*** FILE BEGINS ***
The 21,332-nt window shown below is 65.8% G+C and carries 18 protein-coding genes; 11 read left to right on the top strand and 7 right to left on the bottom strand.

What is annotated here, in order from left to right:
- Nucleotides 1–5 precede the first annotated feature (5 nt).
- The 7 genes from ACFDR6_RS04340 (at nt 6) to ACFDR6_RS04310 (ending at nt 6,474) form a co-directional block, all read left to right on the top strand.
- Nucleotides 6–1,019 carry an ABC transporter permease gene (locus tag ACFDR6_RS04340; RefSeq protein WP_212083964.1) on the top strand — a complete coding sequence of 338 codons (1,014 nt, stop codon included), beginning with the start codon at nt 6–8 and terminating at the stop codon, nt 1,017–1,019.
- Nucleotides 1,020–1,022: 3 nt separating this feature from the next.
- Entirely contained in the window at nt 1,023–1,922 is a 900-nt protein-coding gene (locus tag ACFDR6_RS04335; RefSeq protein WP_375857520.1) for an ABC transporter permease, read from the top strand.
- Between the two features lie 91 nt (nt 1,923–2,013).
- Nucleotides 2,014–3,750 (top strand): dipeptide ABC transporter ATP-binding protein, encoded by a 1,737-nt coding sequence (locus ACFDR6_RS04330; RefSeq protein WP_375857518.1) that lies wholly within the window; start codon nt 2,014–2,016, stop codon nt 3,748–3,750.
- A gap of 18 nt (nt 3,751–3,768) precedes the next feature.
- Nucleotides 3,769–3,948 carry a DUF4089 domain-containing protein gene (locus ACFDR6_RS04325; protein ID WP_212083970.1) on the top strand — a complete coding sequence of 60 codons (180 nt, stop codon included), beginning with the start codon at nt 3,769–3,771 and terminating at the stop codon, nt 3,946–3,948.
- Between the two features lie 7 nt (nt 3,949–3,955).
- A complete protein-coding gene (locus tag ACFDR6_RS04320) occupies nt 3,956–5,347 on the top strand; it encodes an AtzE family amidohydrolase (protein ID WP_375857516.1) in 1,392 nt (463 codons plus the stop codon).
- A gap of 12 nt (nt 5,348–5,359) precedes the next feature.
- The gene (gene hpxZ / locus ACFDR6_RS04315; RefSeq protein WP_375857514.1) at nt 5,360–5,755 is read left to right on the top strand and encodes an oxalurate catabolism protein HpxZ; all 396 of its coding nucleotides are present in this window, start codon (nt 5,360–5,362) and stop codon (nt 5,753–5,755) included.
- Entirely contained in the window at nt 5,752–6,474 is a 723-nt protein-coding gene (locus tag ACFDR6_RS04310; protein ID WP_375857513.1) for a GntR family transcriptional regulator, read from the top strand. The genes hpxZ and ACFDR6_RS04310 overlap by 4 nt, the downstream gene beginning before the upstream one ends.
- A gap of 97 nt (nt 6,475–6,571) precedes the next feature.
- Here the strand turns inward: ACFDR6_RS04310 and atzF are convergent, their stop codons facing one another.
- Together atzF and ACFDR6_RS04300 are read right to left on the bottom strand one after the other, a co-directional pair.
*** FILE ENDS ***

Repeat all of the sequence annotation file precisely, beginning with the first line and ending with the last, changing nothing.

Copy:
The 21,332-nt window shown below is 65.8% G+C and carries 18 protein-coding genes; 11 read left to right on the top strand and 7 right to left on the bottom strand.

What is annotated here, in order from left to right:
- Nucleotides 1–5 precede the first annotated feature (5 nt).
- The 7 genes from ACFDR6_RS04340 (at nt 6) to ACFDR6_RS04310 (ending at nt 6,474) form a co-directional block, all read left to right on the top strand.
- Nucleotides 6–1,019 carry an ABC transporter permease gene (locus tag ACFDR6_RS04340; RefSeq protein WP_212083964.1) on the top strand — a complete coding sequence of 338 codons (1,014 nt, stop codon included), beginning with the start codon at nt 6–8 and terminating at the stop codon, nt 1,017–1,019.
- Nucleotides 1,020–1,022: 3 nt separating this feature from the next.
- Entirely contained in the window at nt 1,023–1,922 is a 900-nt protein-coding gene (locus tag ACFDR6_RS04335; RefSeq protein WP_375857520.1) for an ABC transporter permease, read from the top strand.
- Between the two features lie 91 nt (nt 1,923–2,013).
- Nucleotides 2,014–3,750 (top strand): dipeptide ABC transporter ATP-binding protein, encoded by a 1,737-nt coding sequence (locus ACFDR6_RS04330; RefSeq protein WP_375857518.1) that lies wholly within the window; start codon nt 2,014–2,016, stop codon nt 3,748–3,750.
- A gap of 18 nt (nt 3,751–3,768) precedes the next feature.
- Nucleotides 3,769–3,948 carry a DUF4089 domain-containing protein gene (locus ACFDR6_RS04325; protein ID WP_212083970.1) on the top strand — a complete coding sequence of 60 codons (180 nt, stop codon included), beginning with the start codon at nt 3,769–3,771 and terminating at the stop codon, nt 3,946–3,948.
- Between the two features lie 7 nt (nt 3,949–3,955).
- A complete protein-coding gene (locus tag ACFDR6_RS04320) occupies nt 3,956–5,347 on the top strand; it encodes an AtzE family amidohydrolase (protein ID WP_375857516.1) in 1,392 nt (463 codons plus the stop codon).
- A gap of 12 nt (nt 5,348–5,359) precedes the next feature.
- The gene (gene hpxZ / locus ACFDR6_RS04315; RefSeq protein WP_375857514.1) at nt 5,360–5,755 is read left to right on the top strand and encodes an oxalurate catabolism protein HpxZ; all 396 of its coding nucleotides are present in this window, start codon (nt 5,360–5,362) and stop codon (nt 5,753–5,755) included.
- Entirely contained in the window at nt 5,752–6,474 is a 723-nt protein-coding gene (locus tag ACFDR6_RS04310; protein ID WP_375857513.1) for a GntR family transcriptional regulator, read from the top strand. The genes hpxZ and ACFDR6_RS04310 overlap by 4 nt, the downstream gene beginning before the upstream one ends.
- A gap of 97 nt (nt 6,475–6,571) precedes the next feature.
- Here the strand turns inward: ACFDR6_RS04310 and atzF are convergent, their stop codons facing one another.
- Together atzF and ACFDR6_RS04300 are read right to left on the bottom strand one after the other, a co-directional pair.